[Python-Dev] Unittests

Patrick K. O'Brien pobrien@orbtech.com
Wed, 10 Apr 2002 15:45:15 -0500

> >
> > You won't have much luck in doing s/whrandom/random/g on a
> > hard-copy Python text book and this is what Python newbies
> > read. I'm not even talking about potential Python users who
> > haven't gotten the slightest idea what sed is... :-)
> What Python textbooks use whrandom?

A couple of weeks ago I replaced code of my own that used whrandom. And I
can tell you exactly what originally lead me astray. I had found a routine
in Zope similar to what I needed and it used whrandom. A check in Python
Essential Reference (first edition) confirmed what I needed to know, made no
mention that whrandom was deprecated, and made it appear that going directly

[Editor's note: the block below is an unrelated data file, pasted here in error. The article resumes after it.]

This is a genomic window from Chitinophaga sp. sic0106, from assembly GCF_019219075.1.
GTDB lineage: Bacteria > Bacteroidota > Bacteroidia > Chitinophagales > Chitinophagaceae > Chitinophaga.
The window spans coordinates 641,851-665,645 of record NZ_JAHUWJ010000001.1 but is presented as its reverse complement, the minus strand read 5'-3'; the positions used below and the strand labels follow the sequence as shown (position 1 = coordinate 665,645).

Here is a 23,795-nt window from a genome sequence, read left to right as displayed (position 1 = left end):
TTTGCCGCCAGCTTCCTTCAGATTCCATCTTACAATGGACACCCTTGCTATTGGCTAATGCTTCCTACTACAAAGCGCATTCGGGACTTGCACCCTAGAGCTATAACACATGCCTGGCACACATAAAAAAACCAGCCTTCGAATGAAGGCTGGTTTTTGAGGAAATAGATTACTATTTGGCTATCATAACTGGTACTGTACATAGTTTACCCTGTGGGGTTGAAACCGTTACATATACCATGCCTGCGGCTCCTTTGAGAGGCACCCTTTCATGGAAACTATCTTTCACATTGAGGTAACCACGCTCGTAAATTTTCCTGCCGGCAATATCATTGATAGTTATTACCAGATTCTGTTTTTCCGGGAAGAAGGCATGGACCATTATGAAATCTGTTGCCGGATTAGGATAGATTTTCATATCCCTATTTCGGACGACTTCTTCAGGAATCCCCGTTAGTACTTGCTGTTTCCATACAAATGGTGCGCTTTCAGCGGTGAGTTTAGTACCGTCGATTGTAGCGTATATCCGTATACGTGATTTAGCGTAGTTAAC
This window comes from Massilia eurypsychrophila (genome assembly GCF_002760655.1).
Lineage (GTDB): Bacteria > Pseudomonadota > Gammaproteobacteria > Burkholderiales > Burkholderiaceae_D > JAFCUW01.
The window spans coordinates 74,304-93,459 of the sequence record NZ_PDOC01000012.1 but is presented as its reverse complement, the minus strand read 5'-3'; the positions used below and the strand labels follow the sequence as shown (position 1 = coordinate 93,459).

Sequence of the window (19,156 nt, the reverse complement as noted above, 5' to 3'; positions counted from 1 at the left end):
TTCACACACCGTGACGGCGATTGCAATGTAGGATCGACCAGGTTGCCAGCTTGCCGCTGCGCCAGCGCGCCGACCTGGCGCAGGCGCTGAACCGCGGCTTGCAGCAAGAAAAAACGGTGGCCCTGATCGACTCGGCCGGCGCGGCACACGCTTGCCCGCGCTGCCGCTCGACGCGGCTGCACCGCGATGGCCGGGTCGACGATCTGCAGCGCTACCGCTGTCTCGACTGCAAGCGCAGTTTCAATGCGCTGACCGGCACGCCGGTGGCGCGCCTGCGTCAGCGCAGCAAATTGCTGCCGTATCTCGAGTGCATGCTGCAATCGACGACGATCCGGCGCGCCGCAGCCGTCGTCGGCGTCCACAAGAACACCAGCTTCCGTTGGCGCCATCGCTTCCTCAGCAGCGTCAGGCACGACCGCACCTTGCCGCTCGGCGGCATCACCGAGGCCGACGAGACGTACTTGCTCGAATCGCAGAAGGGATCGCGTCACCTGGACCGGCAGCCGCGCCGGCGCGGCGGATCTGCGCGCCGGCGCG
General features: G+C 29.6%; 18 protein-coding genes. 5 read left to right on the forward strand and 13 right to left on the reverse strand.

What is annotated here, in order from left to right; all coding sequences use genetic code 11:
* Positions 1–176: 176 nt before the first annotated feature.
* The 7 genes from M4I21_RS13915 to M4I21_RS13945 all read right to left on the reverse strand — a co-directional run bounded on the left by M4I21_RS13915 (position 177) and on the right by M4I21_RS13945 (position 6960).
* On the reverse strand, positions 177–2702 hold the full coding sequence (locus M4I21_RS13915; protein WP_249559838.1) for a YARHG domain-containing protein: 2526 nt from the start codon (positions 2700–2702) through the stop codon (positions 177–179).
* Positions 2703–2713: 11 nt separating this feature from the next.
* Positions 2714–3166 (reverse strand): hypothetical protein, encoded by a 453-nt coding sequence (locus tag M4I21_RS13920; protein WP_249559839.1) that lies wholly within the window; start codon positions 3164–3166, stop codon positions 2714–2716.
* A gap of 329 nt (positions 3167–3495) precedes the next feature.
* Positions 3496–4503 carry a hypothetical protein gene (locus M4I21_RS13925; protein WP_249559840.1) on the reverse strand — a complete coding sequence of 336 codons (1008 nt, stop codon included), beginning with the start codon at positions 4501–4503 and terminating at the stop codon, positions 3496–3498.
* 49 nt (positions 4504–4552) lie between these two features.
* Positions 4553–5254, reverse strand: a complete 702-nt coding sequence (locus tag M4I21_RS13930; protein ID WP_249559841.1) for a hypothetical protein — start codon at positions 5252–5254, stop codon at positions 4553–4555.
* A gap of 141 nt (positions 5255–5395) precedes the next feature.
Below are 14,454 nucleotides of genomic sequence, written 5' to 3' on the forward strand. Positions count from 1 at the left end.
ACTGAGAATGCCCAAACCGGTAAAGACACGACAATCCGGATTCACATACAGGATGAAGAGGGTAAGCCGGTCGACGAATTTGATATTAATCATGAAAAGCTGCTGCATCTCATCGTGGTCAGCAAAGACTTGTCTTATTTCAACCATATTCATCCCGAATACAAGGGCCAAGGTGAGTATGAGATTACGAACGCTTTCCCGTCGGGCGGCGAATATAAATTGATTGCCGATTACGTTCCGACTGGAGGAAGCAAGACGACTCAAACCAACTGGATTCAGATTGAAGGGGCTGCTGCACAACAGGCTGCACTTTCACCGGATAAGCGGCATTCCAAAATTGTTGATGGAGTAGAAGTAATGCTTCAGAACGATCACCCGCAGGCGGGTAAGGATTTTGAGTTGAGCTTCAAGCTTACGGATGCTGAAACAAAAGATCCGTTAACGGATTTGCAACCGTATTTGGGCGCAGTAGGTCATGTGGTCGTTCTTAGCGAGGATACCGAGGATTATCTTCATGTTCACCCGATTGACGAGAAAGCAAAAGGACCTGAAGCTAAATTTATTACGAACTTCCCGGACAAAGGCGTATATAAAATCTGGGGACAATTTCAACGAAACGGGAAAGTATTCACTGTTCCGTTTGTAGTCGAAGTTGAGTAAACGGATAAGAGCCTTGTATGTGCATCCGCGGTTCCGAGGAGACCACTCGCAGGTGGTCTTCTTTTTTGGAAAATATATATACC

to whrandom was a shorter path for the functions I needed.

Specifically, the functions choice, randint, random and seed are all listed
under whrandom, are not repeated under random, and the description under
random says that "The module also exports the choice(), randint(), random(),
and uniform() functions from the whrandom module."

Even the more recently published "Python Standard Library" book makes no
mention of whrandom being deprecated. It says "The random module provides a
number of different random number generators. The whrandom module is
similar, but it also allow you to create multiple generator objects." (Kind
of makes whrandom sound superior, doesn't it?)

The Python 2.1 Bible, however, does better. "Prior to Version 2.1, the
random module used the whrandom module - which provides much of the same
functionality - however, the whrandom module is now deprecated."

That said, I'm not opposed to getting rid of cruft. And you'd have to be a
really raw newbie not to realize that there are going to be some
discrepancies between published books and current reality.

Patrick K. O'Brien